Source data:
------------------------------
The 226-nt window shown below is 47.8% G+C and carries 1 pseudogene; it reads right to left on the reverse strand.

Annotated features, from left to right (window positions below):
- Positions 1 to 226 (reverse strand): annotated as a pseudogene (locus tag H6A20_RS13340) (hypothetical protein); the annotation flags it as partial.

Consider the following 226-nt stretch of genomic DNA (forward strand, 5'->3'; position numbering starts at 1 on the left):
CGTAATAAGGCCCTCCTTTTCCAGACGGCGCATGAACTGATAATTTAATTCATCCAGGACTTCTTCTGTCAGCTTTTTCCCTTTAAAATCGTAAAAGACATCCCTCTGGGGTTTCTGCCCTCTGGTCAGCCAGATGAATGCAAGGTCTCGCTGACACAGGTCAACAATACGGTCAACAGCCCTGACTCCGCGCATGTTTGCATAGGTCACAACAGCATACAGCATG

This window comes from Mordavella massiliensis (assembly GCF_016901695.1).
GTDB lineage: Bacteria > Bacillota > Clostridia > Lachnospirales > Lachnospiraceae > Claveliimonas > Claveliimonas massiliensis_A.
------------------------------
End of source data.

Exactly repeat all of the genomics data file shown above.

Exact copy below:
The 226-nt window shown below is 47.8% G+C and carries 1 pseudogene; it reads right to left on the reverse strand.

Annotated features, from left to right (window positions below):
- Positions 1 to 226 (reverse strand): annotated as a pseudogene (locus tag H6A20_RS13340) (hypothetical protein); the annotation flags it as partial.

Consider the following 226-nt stretch of genomic DNA (forward strand, 5'->3'; position numbering starts at 1 on the left):
CGTAATAAGGCCCTCCTTTTCCAGACGGCGCATGAACTGATAATTTAATTCATCCAGGACTTCTTCTGTCAGCTTTTTCCCTTTAAAATCGTAAAAGACATCCCTCTGGGGTTTCTGCCCTCTGGTCAGCCAGATGAATGCAAGGTCTCGCTGACACAGGTCAACAATACGGTCAACAGCCCTGACTCCGCGCATGTTTGCATAGGTCACAACAGCATACAGCATG

This window comes from Mordavella massiliensis (assembly GCF_016901695.1).
GTDB lineage: Bacteria > Bacillota > Clostridia > Lachnospirales > Lachnospiraceae > Claveliimonas > Claveliimonas massiliensis_A.